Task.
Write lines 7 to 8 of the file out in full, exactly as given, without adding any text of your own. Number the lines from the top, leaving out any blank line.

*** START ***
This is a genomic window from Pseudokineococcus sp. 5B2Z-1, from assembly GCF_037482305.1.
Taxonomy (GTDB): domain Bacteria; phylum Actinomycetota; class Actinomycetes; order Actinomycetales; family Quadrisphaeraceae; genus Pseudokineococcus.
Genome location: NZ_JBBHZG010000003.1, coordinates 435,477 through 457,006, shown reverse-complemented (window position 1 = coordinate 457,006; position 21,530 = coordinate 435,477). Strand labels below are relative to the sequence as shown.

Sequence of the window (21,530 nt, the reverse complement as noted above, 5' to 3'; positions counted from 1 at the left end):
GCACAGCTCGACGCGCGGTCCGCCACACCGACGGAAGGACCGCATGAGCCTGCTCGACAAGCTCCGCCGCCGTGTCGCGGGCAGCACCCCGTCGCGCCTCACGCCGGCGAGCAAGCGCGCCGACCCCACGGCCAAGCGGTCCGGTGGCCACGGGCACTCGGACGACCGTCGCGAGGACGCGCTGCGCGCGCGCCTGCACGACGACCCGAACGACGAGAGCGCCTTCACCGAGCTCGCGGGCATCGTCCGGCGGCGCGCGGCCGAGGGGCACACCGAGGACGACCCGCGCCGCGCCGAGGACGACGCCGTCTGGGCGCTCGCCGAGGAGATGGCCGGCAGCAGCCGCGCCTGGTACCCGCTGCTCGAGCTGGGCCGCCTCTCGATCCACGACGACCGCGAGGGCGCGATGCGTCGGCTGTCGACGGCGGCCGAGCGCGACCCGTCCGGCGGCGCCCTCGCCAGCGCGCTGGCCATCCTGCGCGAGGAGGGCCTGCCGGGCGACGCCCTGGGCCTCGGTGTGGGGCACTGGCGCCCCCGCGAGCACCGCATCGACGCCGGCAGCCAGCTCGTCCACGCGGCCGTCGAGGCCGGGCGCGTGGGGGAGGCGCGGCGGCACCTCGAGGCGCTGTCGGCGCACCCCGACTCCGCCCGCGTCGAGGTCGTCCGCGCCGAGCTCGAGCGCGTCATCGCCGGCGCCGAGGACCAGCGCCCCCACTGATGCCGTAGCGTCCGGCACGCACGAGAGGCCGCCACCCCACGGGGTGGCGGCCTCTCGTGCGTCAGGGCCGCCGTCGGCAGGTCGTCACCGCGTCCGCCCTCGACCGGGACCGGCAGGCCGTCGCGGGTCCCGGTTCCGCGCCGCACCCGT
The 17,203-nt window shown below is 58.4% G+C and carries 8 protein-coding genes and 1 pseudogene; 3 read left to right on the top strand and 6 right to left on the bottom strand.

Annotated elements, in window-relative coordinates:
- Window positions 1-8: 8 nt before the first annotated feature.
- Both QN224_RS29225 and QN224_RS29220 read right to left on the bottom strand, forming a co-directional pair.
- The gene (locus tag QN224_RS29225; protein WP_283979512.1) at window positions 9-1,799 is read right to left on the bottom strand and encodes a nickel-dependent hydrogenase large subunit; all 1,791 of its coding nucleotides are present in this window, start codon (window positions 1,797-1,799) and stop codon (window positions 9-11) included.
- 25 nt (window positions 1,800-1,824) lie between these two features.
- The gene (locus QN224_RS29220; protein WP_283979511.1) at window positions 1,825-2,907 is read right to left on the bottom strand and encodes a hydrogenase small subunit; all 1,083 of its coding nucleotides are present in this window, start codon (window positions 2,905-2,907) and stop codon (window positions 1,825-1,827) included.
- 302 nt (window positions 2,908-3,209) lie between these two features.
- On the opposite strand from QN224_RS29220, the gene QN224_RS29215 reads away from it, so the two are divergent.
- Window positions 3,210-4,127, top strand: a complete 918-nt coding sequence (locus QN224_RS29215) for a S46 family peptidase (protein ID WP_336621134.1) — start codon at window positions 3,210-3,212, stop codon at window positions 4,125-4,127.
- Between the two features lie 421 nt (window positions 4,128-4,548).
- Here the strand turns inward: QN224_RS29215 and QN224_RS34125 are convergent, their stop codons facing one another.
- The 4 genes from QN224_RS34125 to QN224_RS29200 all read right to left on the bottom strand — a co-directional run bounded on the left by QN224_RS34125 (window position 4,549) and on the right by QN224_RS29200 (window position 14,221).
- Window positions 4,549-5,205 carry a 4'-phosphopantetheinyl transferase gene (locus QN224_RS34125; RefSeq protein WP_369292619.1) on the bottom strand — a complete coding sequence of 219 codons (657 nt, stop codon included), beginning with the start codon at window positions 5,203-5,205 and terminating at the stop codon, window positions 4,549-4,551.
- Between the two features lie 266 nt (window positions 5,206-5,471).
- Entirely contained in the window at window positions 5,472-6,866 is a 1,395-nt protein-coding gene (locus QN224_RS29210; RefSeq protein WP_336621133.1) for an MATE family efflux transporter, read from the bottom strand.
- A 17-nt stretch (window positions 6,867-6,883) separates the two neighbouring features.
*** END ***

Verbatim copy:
Annotated elements, in window-relative coordinates:
- Window positions 1-8: 8 nt before the first annotated feature.